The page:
Mistletoe (Viscum album) is a partial parasitic plant that grows on several types of trees. It has been used for centuries to treat numerous human diseases, mainly in Europe. There are a variety of extracts of mistletoe manufactured as oral or injectable preparations. Some of these extracts are fermented preparations and others are un-fermented. The preparations can be further classified by the tree the mistletoe is harvested from.
Mistletoe is one of the most widely studied complementary therapies and in certain European countries, such as Germany and Switzerland, it is the most used complementary therapy for cancer.
The use of mistletoe as a treatment for cancer has been shown in some clinical trials to improve survival and reduce symptoms of fatigue, nausea and side effects from chemotherapy. In 2016 a Mistletoe trial started at the Johns Hopkins Sidney Kimmel Comprehensive Cancer Center (USA), where a large cohort of cancer patients is enrolled and given mistletoe alongside conventional treatments. The results of this study will shed more light on any benefits of this therapy and its broad application across the field of oncology. The study is planned to end in 2023 with the results to follow (https://clinicaltrials.gov/ct2/show/NCT03051477).
Laboratory research on mistletoe extracts have been shown to do the following:
- Stimulate immune system cells, in particular the natural killer cells which attack and destroy tumour cells.
- Reduce the spread of tumour cells.
- Anti-angiogenesis: reducing the blood supply to cancer.
Mistletoe preparations contain a number of biologically active constituents, but these depend on whether the extract is crude or fermented; on the host species from which the mistletoe has been obtained and on the season during which it was harvested. Suppliers of mistletoe usually mix harvests from different seasons to diversify the active ingredients in the mix. Four different active ingredients (ML - Mistletoe Lectins) have been identified in mistletoe extracts that may produce the observed effects, these are: ML-1; ML-2; ML-3 and Viscum album chitin-binding agglutinin.
ML-1 (or Viscumin) may be responsible for many of mistletoe’s biological effects. When a laboratory method was used to selectively deplete ML-1 from mistletoe extracts, their cytotoxic and immune system–stimulating properties were markedly reduced. Fermentation eliminates most of the ML-1 in mistletoe extracts. Iscador, and other fermented mistletoe extracts, contain only the mistletoe lectins ML-2 and ML-3, whereas the proteins of the ML-1 are missing. In laboratory studies, the ML-1 has been coupled to monoclonal antibodies to produce immuno-toxins that target and kill specific cell types. Attempts have been made to manufacture drugs to mimic the effect of ML-1 e.g rML (also known as rViscumin or aviscumine) which appears to have the same efficacy as plant-based ML-1 in laboratory studies.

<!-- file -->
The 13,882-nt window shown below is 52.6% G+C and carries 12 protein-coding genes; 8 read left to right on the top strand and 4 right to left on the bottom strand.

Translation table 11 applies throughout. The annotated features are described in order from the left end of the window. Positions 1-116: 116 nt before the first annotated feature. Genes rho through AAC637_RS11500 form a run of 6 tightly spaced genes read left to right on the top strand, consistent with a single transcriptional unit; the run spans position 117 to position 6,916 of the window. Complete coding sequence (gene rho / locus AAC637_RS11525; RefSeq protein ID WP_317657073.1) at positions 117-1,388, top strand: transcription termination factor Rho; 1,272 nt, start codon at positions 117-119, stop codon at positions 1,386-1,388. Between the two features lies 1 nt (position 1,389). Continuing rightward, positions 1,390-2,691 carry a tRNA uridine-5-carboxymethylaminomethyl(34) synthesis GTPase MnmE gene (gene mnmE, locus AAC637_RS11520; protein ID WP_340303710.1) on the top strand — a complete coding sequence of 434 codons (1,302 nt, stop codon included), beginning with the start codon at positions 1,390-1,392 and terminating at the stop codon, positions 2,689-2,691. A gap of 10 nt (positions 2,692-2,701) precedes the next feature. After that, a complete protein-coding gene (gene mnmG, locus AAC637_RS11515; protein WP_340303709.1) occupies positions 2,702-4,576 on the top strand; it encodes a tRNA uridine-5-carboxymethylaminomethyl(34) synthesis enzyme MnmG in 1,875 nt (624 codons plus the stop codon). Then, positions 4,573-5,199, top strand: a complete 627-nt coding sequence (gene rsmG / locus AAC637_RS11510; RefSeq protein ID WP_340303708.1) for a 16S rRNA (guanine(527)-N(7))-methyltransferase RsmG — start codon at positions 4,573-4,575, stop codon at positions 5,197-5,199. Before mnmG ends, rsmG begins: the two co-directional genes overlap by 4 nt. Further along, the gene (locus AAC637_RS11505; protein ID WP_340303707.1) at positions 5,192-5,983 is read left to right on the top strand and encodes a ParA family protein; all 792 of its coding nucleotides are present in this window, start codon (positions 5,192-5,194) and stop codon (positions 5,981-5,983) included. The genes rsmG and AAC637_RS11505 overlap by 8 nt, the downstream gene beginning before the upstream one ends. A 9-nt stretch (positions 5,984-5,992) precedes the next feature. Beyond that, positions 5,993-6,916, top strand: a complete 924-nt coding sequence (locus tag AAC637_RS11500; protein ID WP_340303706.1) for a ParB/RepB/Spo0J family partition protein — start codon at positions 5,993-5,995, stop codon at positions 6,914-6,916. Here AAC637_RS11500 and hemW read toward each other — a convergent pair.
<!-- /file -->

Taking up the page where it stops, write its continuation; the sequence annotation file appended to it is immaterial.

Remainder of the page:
Mistletoe extracts are usually given by subcutaneous injection, 2 to 3 times a week although administration by other routes (i.e., oral, intrapleural, intratumoral, and intravenous) has been described.
Although mistletoe plants and berries are considered poisonous to humans, few serious side effects have been associated with mistletoe extract use. There is usually some local inflammation at the injection site and an increase in body temperature that is sometimes accompanied by headache and chills. The "fever-inducing" properties of mistletoe is thought to contribute to its beneficial effects.
A typical course of treatment lasts several weeks and requires that injections be given early in the morning 2–7 times per week, with gradual increases in the concentration until response is obtained. This is called the "initiation phase". Response is usually defined as a 1 °C increase in body temperature or a localised redness at the injection site . After initiation, a long-term maintenance dose or a "rhythmic"course where breaks are given may be recommended depending on the person’s health and tumour status.
Mistletoe is compatible with chemotherapy and radiotherapy but is not recommended for anyone with an allergy to Mistletoe, or anyone with acute inflammatory disease, autoimmune disease, high fever, pregnancy, Myasthenia gravis, multiple sclerosis, or uncontrolled hyperthyroidism.
At Leicester Ozone Clinic we use an unfermented version of Mistletoe to employ the cytotoxic effects of ML-1 as described above. We only use it to help improve wellness for people with or without cancer diagnosis.
If you are interested to learn more about mistletoe therapy, please watch this video:
prices & Bookings
Price: Mistletoe subcutaneous injection costs £50/injection. Requires an initial functional consultation then a consultation every week during dose titration then every 2 weeks during maintenance. Supply of Mistletoe will be given for the patient to self administer. Instructions and training will be provided.